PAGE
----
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Is your home-grown e-commerce solution weighing you down?

There are a lot of great big happy projections hitting the headlines about e-commerce growth and its potential. In 2014, the global e-commerce market reportedly exceeded $1.3 trillion, lead by the US and China. And apparently this is just the beginning: the US Department of Commerce says that just 7% of US retail is online. Extrapolate that out to China and the rest of the world, and you can see why e-commerce platform vendors and their partners are very, very excited.

Heavily overloaded donkeys carrying straw, Ethiopia

And they should be, judging from the results of a recent survey we conducted of 200 executive decision makers in five countries (Canada, France, Germany, the UK, and the US), working at companies at least $500 million in annual revenue. Nearly all respondents said they currently used an e-commerce solution, but 40% of that group reported their solution was a proprietary one, built and managed in-house. This was larger than the proportion of respondents who reported using licensed on-premise or cloud e-commerce solutions, which were 36% and 13%, respectively.

That 40% translates into a lot of organizations spending a lot of time and resources managing an increasingly complex area. While the underlying e-commerce platform technology is generally considered fairly straightforward, the demands of customer experience management means that platform now needs to integrate with many other applications – CRM, marketing automation, and content management systems, just to name a few – that may be managed elsewhere in an organization. Add on the need for organizations to go mobile, multichannel, and global, and you can see that the built for purpose platform that a (now possibly defunct) systems integrator or departed IT director may have constructed for you fifteen years ago may no longer be fit for purpose.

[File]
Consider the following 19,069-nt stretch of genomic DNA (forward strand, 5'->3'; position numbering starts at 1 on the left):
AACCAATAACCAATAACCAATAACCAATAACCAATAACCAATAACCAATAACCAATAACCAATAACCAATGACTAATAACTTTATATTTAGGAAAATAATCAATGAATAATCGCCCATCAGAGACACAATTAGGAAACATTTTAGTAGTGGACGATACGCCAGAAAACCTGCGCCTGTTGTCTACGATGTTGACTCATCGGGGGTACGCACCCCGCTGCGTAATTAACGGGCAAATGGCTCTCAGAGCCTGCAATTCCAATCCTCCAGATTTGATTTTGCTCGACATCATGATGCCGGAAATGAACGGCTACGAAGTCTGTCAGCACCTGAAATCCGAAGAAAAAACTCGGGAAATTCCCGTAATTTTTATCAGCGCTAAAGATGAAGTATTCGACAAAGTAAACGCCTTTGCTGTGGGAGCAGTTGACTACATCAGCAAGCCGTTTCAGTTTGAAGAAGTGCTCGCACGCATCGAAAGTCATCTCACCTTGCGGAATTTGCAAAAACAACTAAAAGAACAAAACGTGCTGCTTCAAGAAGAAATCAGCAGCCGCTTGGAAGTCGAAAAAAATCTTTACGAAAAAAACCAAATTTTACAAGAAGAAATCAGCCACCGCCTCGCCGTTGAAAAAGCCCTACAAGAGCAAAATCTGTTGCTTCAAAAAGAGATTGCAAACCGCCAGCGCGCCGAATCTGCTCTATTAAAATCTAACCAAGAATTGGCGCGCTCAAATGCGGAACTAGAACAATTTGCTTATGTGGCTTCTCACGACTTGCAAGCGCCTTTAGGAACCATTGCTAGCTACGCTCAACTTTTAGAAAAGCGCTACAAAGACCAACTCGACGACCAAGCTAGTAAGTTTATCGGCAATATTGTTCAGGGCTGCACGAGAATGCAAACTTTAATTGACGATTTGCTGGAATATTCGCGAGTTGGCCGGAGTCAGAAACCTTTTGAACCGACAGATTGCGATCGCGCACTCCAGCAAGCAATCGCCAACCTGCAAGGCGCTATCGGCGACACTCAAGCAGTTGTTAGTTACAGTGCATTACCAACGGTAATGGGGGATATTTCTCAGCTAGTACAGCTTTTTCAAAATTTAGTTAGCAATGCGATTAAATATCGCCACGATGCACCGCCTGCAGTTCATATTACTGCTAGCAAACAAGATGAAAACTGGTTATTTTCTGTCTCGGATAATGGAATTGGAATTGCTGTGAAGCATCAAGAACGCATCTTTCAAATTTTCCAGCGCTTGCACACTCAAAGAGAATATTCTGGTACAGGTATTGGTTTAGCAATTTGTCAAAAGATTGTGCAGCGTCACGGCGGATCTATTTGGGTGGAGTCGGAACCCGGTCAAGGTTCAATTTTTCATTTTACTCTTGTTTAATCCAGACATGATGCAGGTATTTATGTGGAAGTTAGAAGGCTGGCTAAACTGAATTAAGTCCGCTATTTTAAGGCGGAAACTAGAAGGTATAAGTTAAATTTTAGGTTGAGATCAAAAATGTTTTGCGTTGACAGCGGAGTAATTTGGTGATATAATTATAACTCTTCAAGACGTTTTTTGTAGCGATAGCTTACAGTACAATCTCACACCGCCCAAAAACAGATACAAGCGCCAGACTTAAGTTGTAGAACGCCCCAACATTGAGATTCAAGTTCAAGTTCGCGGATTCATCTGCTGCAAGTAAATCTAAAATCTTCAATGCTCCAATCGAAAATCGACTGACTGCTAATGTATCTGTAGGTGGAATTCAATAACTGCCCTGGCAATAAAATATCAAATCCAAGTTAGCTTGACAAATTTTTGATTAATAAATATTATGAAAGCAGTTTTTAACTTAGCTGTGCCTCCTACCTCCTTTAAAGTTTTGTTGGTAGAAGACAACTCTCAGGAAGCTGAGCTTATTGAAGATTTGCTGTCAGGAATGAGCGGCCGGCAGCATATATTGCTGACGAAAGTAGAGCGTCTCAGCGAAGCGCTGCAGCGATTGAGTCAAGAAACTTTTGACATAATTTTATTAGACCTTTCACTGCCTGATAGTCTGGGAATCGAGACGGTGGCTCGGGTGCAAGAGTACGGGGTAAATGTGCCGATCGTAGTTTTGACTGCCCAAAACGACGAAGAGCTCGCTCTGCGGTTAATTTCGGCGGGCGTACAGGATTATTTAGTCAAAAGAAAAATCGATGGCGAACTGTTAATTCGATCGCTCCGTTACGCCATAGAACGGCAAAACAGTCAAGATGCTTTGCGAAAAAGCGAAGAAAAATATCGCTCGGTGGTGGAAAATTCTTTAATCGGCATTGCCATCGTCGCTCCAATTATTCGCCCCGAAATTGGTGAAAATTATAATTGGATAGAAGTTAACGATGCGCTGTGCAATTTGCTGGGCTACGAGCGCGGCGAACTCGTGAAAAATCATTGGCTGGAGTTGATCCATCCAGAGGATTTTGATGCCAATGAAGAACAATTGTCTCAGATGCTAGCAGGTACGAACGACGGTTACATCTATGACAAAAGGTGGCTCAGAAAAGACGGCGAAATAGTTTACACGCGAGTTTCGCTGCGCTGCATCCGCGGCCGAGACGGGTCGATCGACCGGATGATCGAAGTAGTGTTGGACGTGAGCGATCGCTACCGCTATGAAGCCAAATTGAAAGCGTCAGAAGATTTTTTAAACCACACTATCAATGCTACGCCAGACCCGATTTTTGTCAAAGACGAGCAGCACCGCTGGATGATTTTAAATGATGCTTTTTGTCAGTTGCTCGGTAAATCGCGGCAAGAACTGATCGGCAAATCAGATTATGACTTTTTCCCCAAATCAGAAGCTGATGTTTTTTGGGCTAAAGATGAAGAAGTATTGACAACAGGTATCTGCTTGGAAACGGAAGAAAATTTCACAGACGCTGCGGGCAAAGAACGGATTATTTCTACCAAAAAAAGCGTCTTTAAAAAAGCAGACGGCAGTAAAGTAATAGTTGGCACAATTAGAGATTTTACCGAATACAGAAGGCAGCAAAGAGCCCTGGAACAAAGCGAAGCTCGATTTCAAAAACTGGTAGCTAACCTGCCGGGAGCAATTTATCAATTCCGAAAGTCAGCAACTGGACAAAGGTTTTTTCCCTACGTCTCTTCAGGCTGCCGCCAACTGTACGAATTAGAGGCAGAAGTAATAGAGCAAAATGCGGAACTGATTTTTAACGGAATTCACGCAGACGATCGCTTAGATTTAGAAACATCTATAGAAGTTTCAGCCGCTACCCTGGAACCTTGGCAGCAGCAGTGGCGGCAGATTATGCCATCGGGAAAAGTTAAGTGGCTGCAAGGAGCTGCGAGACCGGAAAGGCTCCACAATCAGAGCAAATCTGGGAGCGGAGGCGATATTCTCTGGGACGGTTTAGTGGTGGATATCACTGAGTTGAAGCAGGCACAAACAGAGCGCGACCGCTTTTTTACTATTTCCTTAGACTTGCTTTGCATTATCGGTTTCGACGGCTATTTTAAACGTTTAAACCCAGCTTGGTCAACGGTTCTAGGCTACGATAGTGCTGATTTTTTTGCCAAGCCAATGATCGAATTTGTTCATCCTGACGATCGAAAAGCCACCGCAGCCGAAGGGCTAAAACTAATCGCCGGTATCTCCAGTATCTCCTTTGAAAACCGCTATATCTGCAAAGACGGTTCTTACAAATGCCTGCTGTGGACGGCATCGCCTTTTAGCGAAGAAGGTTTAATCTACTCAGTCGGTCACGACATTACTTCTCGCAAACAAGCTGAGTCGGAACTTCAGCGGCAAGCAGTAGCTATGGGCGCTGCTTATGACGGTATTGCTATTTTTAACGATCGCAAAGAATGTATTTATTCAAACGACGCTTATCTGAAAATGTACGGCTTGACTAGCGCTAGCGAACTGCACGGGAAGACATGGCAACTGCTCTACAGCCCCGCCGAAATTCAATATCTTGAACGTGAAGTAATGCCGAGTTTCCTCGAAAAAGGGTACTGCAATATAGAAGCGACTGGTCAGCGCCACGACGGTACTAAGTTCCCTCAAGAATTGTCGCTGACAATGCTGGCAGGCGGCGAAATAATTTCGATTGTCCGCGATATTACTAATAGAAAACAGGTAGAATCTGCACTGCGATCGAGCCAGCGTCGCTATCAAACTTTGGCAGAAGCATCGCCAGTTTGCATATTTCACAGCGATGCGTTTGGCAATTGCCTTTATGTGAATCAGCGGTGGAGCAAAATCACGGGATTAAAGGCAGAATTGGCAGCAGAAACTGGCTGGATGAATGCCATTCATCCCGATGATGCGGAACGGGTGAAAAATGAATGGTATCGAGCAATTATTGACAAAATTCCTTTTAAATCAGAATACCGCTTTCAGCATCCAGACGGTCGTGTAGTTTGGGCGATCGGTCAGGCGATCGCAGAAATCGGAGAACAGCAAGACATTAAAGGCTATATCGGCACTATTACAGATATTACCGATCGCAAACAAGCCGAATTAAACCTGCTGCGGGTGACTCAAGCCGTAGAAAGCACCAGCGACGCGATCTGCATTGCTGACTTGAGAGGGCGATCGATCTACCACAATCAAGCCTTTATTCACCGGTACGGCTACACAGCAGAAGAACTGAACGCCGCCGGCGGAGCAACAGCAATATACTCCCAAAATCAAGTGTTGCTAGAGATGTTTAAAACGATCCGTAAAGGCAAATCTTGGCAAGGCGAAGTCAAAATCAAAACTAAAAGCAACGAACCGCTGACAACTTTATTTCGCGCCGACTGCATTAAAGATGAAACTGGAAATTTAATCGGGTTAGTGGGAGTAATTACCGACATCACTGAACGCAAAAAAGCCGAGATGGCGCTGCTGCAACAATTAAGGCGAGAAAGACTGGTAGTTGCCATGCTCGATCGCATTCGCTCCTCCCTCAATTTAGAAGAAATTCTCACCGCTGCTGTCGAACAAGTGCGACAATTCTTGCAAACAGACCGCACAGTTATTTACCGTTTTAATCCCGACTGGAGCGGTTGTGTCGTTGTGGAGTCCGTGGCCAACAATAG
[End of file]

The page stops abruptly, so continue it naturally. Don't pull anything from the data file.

If you are in a medium to large enterprise and are managing or working with a proprietary e-commerce platform, you probably  have vendors of various stripes knocking on your door trying to sell you their solution, and are faced with a bewildering array of choices. If you have total revenues between a few hundred million and $1 billion, the big three e-commerce vendors of Oracle, hybris/SAP, and IBM will offer you some solutions they have tailored based on what they do for larger enterprises. If you are smaller than that, there is still an ever-widening  variety of open source and vendor solutions available.  This is where you will need to be wary: if you are a B2B manufacturer, for example, the vendor you’ve been reading about who has a lot of well-known retail clothing brands may not be the best fit for you. Alternatively, if you are a rapidly-growing online-only retailer and are looking to increase in scale quickly in several markets at once, you’ll want to consider what type of solution best fits that strategy.

If you are in that 40% of organizations with a home-grown e-commerce solution that is weighing you down but find yourself bewildered by these choices and unsure of how to evaluate them, you might consider hiring a service provider with extensive e-commerce experience who can help you pinpoint your requirements and ensure you get a vendor that is right for your organization. We can help you identify potential service providers should you go this route, as well as advise you on vendor selection: contact us for more information. E-commerce is now so much more than just a shopping cart. In the customer-centric era, it is part of the overall experience that a customer has with your organization, and it is too important to be “good enough.”

Interested in learning more about service provider and vendor selection? Check out these DCG tools and reports (free for download with registration:)

Stakeholder Analysis for Project Participation, Workshop, and Interview Planning
Cross-Border E-Commerce: A Maturity Roadmap and Partner Selection Guide
How Agencies Can Bridge Gaps for Mid-Market Success



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